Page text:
If traveling to France from another country, then the forms must be endorsed by the government agency responsible for the import and export of animals.

This form is good for transports of 5 or less dogs, cats or ferrets. (see item 6 if you are traveling with more than 5 pets). The form is good for 4 months of travel within the EU as long as the rabies vaccination documented on it does not expire.

If you, as the owner, is being represented by another person, your representative must sign a Declaration of Non-Commercial Transport stating that your pet's transport does not involve the sale or transfer of ownership of your pet.

Non-Commercial Travel to France from another EU Member State:

Regulations in steps 1 and 2 apply. Step 3 does not apply.

Have your veterinarian update an EU Pet Passport for your pet. A non-commercial EU health certificate is not required for pets traveling to France from another EU Member State unless a rabies booster was administered by a veterinarian outside of the EU at any time after your pet received its microchip.

Commercial Transport: the owner or a legal representative of the owner is not traveling with or within 5 days of the pet OR the purpose of the transport involves a sale or transfer of ownership OR more than 5 dogs, cats or ferrets are traveling with or without their owner.
Commercial Transport to France from a rabies-free or rabies-controlled country outside the EU:

Regulations in steps 1 and 2 apply. Step 3 does not apply.

A licensed veterinarian must complete the the bi-lingual version of the commercial EU health certificate for France within 48 hours of entry. If your pet is traveling from the United States or Canada, the veterinarian must be accredited by the USDA or CFIA respectively and the commercial EU health certificate must be endorsed by the local USDA (United States) or CFIA (Canada) office unless the certificate is completed by a military Veterinary Corps Officer or GS-0701 series civilian government veterinarian employed by the military.

If traveling to France from another country, then the forms must be endorsed by the government agency responsible for the import and export of animals.

This form is good for transports of 5 or less dogs, cats or ferrets. It is valid for 4 months of travel within the EU as long as your pet's rabies vaccination does not expire.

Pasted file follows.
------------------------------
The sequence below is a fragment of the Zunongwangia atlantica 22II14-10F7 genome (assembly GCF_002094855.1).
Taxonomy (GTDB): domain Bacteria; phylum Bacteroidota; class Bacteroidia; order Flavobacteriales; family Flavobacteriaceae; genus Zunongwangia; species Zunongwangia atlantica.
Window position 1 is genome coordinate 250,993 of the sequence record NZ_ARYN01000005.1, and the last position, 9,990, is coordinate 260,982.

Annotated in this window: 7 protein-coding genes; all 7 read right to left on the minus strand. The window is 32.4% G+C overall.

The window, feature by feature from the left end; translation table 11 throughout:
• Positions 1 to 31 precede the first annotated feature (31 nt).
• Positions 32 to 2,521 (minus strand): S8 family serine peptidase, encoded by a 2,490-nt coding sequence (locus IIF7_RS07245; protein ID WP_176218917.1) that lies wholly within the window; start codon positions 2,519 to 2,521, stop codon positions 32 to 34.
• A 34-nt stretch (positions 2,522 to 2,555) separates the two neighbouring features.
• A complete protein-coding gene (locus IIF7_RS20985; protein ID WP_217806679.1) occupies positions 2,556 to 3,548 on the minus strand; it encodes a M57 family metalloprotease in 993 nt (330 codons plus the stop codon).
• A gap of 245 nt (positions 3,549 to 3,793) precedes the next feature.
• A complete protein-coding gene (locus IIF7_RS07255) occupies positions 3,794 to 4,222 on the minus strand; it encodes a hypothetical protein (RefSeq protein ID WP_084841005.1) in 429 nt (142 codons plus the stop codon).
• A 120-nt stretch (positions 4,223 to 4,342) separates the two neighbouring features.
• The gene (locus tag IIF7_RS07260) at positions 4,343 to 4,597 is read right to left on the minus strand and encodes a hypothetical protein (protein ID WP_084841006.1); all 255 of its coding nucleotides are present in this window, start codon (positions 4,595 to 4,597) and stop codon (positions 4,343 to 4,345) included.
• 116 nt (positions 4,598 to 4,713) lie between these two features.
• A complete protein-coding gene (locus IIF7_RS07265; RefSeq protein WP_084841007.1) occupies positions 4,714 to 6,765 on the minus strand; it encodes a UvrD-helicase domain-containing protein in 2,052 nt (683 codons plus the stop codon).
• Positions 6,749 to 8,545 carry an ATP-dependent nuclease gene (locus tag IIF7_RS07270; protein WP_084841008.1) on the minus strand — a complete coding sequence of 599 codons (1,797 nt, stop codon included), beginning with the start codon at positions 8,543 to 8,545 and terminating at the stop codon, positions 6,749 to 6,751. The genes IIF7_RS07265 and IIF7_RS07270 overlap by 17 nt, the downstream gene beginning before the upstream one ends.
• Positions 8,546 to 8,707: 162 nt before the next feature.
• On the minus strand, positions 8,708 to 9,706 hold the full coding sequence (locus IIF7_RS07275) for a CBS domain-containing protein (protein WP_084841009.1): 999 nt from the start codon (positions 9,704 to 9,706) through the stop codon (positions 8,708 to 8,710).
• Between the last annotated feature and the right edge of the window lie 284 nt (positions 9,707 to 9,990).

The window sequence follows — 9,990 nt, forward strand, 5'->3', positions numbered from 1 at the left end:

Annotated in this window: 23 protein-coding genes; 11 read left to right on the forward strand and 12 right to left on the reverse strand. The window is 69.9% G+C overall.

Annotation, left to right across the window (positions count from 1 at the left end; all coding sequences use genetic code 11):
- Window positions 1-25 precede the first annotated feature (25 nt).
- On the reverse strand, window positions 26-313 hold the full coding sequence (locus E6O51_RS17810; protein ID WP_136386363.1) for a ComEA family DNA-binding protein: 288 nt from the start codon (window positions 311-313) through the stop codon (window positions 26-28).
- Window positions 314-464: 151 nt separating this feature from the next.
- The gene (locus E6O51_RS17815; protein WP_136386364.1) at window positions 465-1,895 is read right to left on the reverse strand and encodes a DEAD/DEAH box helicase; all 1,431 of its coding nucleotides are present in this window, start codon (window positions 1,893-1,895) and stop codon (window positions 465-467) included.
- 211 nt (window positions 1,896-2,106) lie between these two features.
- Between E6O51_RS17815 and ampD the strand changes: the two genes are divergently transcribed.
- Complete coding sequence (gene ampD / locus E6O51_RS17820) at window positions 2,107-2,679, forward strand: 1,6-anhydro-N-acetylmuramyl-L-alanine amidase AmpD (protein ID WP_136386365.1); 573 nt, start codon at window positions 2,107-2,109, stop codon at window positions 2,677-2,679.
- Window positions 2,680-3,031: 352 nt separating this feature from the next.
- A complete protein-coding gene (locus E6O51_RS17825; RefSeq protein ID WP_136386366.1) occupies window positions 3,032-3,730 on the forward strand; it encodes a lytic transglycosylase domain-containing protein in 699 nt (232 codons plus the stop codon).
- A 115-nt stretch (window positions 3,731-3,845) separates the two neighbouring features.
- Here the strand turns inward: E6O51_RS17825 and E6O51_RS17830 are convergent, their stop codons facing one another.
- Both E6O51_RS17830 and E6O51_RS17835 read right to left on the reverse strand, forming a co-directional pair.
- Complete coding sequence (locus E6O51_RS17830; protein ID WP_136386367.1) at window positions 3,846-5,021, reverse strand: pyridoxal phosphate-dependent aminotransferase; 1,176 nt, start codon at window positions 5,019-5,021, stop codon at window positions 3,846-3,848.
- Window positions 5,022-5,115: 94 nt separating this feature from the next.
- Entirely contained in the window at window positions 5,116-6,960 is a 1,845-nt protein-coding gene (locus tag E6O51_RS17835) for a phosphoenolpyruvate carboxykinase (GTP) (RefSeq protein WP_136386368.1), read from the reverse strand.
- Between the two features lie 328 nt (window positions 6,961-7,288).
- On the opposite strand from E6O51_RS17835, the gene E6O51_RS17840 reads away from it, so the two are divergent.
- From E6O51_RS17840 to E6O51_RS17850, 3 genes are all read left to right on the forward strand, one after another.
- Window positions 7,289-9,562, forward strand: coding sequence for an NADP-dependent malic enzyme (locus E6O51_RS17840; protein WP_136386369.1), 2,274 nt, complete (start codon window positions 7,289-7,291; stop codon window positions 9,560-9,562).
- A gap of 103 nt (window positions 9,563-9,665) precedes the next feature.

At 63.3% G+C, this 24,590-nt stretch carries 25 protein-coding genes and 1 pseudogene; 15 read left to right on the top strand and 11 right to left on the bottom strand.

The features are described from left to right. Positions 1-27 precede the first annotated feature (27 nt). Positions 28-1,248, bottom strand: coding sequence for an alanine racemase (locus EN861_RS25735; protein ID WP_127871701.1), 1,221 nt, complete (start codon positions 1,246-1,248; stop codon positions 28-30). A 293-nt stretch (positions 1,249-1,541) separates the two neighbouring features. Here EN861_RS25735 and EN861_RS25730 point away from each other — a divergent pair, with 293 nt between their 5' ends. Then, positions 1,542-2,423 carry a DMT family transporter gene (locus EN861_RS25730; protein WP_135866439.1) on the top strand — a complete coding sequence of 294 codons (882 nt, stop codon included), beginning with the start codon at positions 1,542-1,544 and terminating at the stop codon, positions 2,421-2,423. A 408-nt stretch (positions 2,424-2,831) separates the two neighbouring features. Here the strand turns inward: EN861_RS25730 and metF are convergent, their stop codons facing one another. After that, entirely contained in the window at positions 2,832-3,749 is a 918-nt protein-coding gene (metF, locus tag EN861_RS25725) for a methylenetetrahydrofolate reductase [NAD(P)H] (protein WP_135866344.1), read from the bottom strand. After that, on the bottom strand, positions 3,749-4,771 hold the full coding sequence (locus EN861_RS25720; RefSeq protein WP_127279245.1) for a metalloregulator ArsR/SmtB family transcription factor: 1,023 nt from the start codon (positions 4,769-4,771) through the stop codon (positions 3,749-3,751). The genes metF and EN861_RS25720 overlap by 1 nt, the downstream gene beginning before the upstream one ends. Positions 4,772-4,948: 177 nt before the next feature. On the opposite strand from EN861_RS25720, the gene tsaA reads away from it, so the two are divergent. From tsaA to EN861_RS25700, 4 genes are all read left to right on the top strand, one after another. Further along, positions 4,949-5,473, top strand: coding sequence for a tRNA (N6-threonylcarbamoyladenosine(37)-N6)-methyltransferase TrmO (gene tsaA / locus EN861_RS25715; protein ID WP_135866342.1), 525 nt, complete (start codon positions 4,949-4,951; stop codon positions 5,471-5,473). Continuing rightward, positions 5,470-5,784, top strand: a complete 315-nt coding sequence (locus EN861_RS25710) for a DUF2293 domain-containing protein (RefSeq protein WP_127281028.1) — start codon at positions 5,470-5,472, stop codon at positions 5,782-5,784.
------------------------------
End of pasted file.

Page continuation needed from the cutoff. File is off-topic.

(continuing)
Your pet must enter through an approved Border Inspection Post (BIP) at an international airport in Paris, Reunion, Marseille, Nice, Lyon and Toulouse. Notice must be given 24 hours prior to arrival. 

All dogs must be vaccinated against distemper.

Commercial Transport to France from high-rabies countries outside the EU:

Dogs, cats and ferrets can only enter France from these high-rabies countries. Pets must conform to all rules above and also have a titer test according to step 3 above.

Commercial Transport to France from another EU Member State:

Regulations in steps 1 and 2 apply.

If your pet is traveling to France alone from another EU country, it must travel from a licensed premises which is registered with the governing authority in your EU country responsible for the import and export of pets. Your veterinarian must obtain and update an EU Pet Passport for your pet. Your pet's transport must be accompanied by an Intratrade health certificate completed within 48 hours of entry.

6.

Traveling with more than 5 pets

exporting more than 5 dogs or cats from France

If you are traveling with 6 or more cats, dogs or ferrets, in order to transport them under non-commercial regulations, they must be 6 months or older and attending or training for a competition, show or sporting event. If this is not the case, your pets must meet the requirements for commercial transport. (see step #5)

7.

Entering France by Air

airplane

Pets entering by air from non-EU countries must do so at Border Inspection Posts at international airports in Paris, Reunion, Marseille, Nice, Lyon and Toulouse.

Pets should enter France directly or transit through another EU Member State. If your pet transits through a high-rabies country, then a Transit Declaration will be required stating that your pet has had no contact with rabies-carrying animals and remained secured within the airplane or airport.